Thank You,

newgarage 12-25-2008 07:53 PM

I had the same problem once, a white haze on the gray grout once it was dry. No amount of sponge rinsing would remove it. I used grout cleaning brushes, they look like a toothbrush, and grout cleaning solution. It worked perfectly, but it is time consuming. I don't know what caused the haze, perhaps I used to much water in the cleaning process as some people suggest. It looked like a thin film of the latex additive I mixed in with the grout had come to the surface.

tokeepufit 08-02-2011 11:53 AM

installer's response
I recently had some porcelain tile installed in my basement and am having the white haze issue with the grout. I have read what has been posted on this and wanted to inquire more. My installer indicated that I would be seeing this haze and that I would need to wash it with water a few more times in order to eliminate this. This goes against what has been said within this thread. When I did a quick wash, the grout did appear red as it should. The white haze did reappear, but it did not seem as prevalent as it did previously. That is, the grout line showed more of the red. Am I just wasting my time? Should this be receiving the vinegar/water rinse? I have a feeling I know what will be the next step, but I wanted to ensure I had the correct approach. Thanks for any advice!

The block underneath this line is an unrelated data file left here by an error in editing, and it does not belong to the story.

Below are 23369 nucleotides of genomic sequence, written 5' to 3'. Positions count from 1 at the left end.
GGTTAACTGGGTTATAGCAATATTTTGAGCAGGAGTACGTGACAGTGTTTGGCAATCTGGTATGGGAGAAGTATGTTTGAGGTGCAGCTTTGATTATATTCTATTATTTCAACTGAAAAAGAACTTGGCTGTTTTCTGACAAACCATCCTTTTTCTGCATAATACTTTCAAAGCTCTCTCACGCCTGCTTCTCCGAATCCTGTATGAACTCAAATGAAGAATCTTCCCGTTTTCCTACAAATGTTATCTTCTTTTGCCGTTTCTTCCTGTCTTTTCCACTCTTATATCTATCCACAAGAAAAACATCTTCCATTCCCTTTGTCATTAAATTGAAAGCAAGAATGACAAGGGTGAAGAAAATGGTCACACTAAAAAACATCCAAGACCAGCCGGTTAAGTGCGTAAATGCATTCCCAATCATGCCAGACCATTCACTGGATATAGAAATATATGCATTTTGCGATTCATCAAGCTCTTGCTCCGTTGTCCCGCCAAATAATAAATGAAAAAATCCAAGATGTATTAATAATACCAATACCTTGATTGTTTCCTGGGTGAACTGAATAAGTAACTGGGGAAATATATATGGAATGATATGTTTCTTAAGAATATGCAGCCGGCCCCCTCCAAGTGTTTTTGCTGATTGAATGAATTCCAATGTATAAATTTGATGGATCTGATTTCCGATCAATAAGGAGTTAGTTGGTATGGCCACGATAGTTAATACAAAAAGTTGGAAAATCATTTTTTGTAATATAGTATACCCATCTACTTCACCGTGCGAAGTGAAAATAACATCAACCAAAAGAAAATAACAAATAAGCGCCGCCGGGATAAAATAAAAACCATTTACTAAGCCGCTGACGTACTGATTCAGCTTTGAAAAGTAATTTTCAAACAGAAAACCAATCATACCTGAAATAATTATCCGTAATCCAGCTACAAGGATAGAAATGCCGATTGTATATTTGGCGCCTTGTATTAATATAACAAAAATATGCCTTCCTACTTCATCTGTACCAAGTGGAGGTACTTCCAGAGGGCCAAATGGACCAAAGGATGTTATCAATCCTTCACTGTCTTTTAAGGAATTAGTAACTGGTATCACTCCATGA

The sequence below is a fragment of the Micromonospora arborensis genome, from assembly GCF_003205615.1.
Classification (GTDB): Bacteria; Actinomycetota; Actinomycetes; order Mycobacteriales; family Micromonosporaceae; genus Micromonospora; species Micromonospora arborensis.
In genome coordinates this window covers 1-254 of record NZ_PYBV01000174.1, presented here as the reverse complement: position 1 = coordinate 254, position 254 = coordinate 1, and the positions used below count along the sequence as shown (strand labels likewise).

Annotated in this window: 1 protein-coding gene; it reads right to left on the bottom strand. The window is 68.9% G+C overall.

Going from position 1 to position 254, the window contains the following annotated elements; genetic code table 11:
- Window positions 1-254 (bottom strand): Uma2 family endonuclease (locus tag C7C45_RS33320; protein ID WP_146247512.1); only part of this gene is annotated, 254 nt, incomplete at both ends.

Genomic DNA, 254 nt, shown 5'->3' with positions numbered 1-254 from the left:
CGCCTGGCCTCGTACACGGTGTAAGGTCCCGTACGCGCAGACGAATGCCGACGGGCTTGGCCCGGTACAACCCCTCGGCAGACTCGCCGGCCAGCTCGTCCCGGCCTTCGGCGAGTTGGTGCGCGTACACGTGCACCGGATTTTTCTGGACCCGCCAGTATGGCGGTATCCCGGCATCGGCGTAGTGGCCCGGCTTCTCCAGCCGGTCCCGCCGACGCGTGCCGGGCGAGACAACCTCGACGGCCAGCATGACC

ttr13r 08-04-2011 02:39 PM

In addition to the installers (more than likely) having added too much water when mixing up the grout, or in the "wiping off" stage after the grout was installed, whoever sealed the grout may have added too much sealer and didn't wipe off the excess. This happens to tile when it is sealed. It makes tile cloudy, so doesn't it follow that the grout would also get cloudy? (of course porcelain tile does not need to be sealed, as it's already done) Also, be very careful with the sulfamic acid if you decide to try this. If you get it on the will cause etching in your tile, and that cannot be fixed. It may be covered up, though I don't see how, but you can never get rid of anything that causes "dents" or scratches (in any floor). It can only be cosmetically color matched. Any product that is not recommended by the manufacturer, that is used to install, clean or whatever, will void a warranty. (ie: vinegar & water) The grout renewal will help refresh the color, but it won't do anything if that grout has been sealed. P.S. why is using porcelain tile "overkill?" is that what you were saying? Hey, porcelain is a great tile, better than ceramic, easier to maintain than natural stone, and you can get it for a decent price, so I say good you used it!

MattCoops 08-11-2011 10:43 AM

Some hot hot water and vinegar.
Or try a floor stripper, which may or may not discolor grout and possibly tile glaze.